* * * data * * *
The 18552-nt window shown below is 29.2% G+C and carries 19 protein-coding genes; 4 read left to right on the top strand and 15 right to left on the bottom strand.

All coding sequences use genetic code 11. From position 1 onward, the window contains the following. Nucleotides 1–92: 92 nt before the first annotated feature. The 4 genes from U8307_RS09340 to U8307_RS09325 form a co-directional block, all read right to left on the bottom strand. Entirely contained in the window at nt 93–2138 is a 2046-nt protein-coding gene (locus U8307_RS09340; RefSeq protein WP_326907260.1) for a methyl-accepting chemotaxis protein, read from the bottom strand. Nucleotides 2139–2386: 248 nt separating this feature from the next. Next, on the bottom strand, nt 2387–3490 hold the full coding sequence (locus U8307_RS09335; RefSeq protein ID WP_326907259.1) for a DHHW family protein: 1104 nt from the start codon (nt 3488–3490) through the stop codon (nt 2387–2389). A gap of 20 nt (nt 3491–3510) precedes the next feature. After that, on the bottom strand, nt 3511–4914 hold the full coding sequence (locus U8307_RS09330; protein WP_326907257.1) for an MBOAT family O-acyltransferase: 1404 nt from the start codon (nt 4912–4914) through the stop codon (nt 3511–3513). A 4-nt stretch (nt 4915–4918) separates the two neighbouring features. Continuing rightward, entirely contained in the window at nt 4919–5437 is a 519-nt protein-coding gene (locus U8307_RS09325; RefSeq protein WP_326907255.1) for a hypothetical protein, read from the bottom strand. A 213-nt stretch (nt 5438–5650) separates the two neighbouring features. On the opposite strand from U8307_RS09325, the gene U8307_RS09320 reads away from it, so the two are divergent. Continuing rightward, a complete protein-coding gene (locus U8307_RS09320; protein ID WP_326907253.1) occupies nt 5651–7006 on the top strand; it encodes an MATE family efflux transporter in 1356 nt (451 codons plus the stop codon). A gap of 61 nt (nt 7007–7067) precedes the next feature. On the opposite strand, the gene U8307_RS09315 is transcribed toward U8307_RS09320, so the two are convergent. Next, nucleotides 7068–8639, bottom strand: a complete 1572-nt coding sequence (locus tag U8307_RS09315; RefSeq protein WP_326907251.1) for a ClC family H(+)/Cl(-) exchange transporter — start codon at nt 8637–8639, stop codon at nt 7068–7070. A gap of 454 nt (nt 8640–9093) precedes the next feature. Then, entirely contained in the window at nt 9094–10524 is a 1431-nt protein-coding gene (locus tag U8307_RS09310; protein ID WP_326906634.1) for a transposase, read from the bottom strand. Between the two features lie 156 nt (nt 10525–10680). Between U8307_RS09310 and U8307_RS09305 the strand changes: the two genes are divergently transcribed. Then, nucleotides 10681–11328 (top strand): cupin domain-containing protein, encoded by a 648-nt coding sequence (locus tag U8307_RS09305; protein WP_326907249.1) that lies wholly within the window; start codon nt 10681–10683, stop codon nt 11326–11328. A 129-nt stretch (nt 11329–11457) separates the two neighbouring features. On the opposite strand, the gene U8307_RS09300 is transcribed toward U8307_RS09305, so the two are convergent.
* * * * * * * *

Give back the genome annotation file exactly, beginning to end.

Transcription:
The 18552-nt window shown below is 29.2% G+C and carries 19 protein-coding genes; 4 read left to right on the top strand and 15 right to left on the bottom strand.

All coding sequences use genetic code 11. From position 1 onward, the window contains the following. Nucleotides 1–92: 92 nt before the first annotated feature. The 4 genes from U8307_RS09340 to U8307_RS09325 form a co-directional block, all read right to left on the bottom strand. Entirely contained in the window at nt 93–2138 is a 2046-nt protein-coding gene (locus U8307_RS09340; RefSeq protein WP_326907260.1) for a methyl-accepting chemotaxis protein, read from the bottom strand. Nucleotides 2139–2386: 248 nt separating this feature from the next. Next, on the bottom strand, nt 2387–3490 hold the full coding sequence (locus U8307_RS09335; RefSeq protein ID WP_326907259.1) for a DHHW family protein: 1104 nt from the start codon (nt 3488–3490) through the stop codon (nt 2387–2389). A gap of 20 nt (nt 3491–3510) precedes the next feature. After that, on the bottom strand, nt 3511–4914 hold the full coding sequence (locus U8307_RS09330; protein WP_326907257.1) for an MBOAT family O-acyltransferase: 1404 nt from the start codon (nt 4912–4914) through the stop codon (nt 3511–3513). A 4-nt stretch (nt 4915–4918) separates the two neighbouring features. Continuing rightward, entirely contained in the window at nt 4919–5437 is a 519-nt protein-coding gene (locus U8307_RS09325; RefSeq protein WP_326907255.1) for a hypothetical protein, read from the bottom strand. A 213-nt stretch (nt 5438–5650) separates the two neighbouring features. On the opposite strand from U8307_RS09325, the gene U8307_RS09320 reads away from it, so the two are divergent. Continuing rightward, a complete protein-coding gene (locus U8307_RS09320; protein ID WP_326907253.1) occupies nt 5651–7006 on the top strand; it encodes an MATE family efflux transporter in 1356 nt (451 codons plus the stop codon). A gap of 61 nt (nt 7007–7067) precedes the next feature. On the opposite strand, the gene U8307_RS09315 is transcribed toward U8307_RS09320, so the two are convergent. Next, nucleotides 7068–8639, bottom strand: a complete 1572-nt coding sequence (locus tag U8307_RS09315; RefSeq protein WP_326907251.1) for a ClC family H(+)/Cl(-) exchange transporter — start codon at nt 8637–8639, stop codon at nt 7068–7070. A gap of 454 nt (nt 8640–9093) precedes the next feature. Then, entirely contained in the window at nt 9094–10524 is a 1431-nt protein-coding gene (locus tag U8307_RS09310; protein ID WP_326906634.1) for a transposase, read from the bottom strand. Between the two features lie 156 nt (nt 10525–10680). Between U8307_RS09310 and U8307_RS09305 the strand changes: the two genes are divergently transcribed. Then, nucleotides 10681–11328 (top strand): cupin domain-containing protein, encoded by a 648-nt coding sequence (locus tag U8307_RS09305; protein WP_326907249.1) that lies wholly within the window; start codon nt 10681–10683, stop codon nt 11326–11328. A 129-nt stretch (nt 11329–11457) separates the two neighbouring features. On the opposite strand, the gene U8307_RS09300 is transcribed toward U8307_RS09305, so the two are convergent.